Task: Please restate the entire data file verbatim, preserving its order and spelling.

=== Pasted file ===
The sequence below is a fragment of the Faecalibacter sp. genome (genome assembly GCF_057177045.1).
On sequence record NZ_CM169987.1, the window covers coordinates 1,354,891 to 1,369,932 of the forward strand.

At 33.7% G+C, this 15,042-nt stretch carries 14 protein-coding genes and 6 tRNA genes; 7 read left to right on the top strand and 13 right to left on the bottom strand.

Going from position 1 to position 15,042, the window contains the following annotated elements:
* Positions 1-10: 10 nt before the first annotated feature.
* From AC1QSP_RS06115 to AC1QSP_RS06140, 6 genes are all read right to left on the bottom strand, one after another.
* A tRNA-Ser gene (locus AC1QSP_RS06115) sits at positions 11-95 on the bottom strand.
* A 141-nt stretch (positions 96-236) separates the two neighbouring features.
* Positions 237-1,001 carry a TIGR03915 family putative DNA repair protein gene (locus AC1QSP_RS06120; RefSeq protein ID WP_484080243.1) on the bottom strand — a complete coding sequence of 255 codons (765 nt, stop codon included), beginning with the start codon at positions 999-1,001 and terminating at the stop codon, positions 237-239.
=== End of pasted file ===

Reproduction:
The sequence below is a fragment of the Faecalibacter sp. genome (genome assembly GCF_057177045.1).
On sequence record NZ_CM169987.1, the window covers coordinates 1,354,891 to 1,369,932 of the forward strand.

At 33.7% G+C, this 15,042-nt stretch carries 14 protein-coding genes and 6 tRNA genes; 7 read left to right on the top strand and 13 right to left on the bottom strand.

Going from position 1 to position 15,042, the window contains the following annotated elements:
* Positions 1-10: 10 nt before the first annotated feature.
* From AC1QSP_RS06115 to AC1QSP_RS06140, 6 genes are all read right to left on the bottom strand, one after another.
* A tRNA-Ser gene (locus AC1QSP_RS06115) sits at positions 11-95 on the bottom strand.
* A 141-nt stretch (positions 96-236) separates the two neighbouring features.
* Positions 237-1,001 carry a TIGR03915 family putative DNA repair protein gene (locus AC1QSP_RS06120; RefSeq protein ID WP_484080243.1) on the bottom strand — a complete coding sequence of 255 codons (765 nt, stop codon included), beginning with the start codon at positions 999-1,001 and terminating at the stop codon, positions 237-239.